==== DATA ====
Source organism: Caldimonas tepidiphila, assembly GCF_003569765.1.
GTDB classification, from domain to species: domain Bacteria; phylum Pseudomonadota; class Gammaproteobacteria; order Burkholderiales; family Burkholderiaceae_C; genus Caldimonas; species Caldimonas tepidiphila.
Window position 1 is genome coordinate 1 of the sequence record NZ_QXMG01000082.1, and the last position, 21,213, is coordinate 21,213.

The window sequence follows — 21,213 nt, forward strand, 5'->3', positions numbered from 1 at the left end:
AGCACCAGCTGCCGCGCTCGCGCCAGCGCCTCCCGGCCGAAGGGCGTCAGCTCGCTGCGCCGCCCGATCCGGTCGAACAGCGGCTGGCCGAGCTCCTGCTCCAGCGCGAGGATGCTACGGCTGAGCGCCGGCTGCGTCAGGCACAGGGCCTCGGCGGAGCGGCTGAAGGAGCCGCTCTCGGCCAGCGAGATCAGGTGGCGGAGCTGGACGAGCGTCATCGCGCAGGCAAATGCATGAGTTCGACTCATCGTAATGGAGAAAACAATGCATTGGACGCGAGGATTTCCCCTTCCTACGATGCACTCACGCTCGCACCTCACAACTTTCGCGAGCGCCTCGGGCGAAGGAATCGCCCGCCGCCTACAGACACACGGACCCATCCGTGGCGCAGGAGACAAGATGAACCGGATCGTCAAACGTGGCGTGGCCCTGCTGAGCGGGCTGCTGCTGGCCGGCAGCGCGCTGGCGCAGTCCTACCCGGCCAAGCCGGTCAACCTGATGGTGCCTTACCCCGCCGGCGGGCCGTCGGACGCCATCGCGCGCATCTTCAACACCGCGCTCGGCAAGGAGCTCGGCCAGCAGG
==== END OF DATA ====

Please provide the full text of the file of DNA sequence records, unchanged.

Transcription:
Source organism: Caldimonas tepidiphila, assembly GCF_003569765.1.
GTDB classification, from domain to species: domain Bacteria; phylum Pseudomonadota; class Gammaproteobacteria; order Burkholderiales; family Burkholderiaceae_C; genus Caldimonas; species Caldimonas tepidiphila.
Window position 1 is genome coordinate 1 of the sequence record NZ_QXMG01000082.1, and the last position, 21,213, is coordinate 21,213.

The window sequence follows — 21,213 nt, forward strand, 5'->3', positions numbered from 1 at the left end:
AGCACCAGCTGCCGCGCTCGCGCCAGCGCCTCCCGGCCGAAGGGCGTCAGCTCGCTGCGCCGCCCGATCCGGTCGAACAGCGGCTGGCCGAGCTCCTGCTCCAGCGCGAGGATGCTACGGCTGAGCGCCGGCTGCGTCAGGCACAGGGCCTCGGCGGAGCGGCTGAAGGAGCCGCTCTCGGCCAGCGAGATCAGGTGGCGGAGCTGGACGAGCGTCATCGCGCAGGCAAATGCATGAGTTCGACTCATCGTAATGGAGAAAACAATGCATTGGACGCGAGGATTTCCCCTTCCTACGATGCACTCACGCTCGCACCTCACAACTTTCGCGAGCGCCTCGGGCGAAGGAATCGCCCGCCGCCTACAGACACACGGACCCATCCGTGGCGCAGGAGACAAGATGAACCGGATCGTCAAACGTGGCGTGGCCCTGCTGAGCGGGCTGCTGCTGGCCGGCAGCGCGCTGGCGCAGTCCTACCCGGCCAAGCCGGTCAACCTGATGGTGCCTTACCCCGCCGGCGGGCCGTCGGACGCCATCGCGCGCATCTTCAACACCGCGCTCGGCAAGGAGCTCGGCCAGCAGG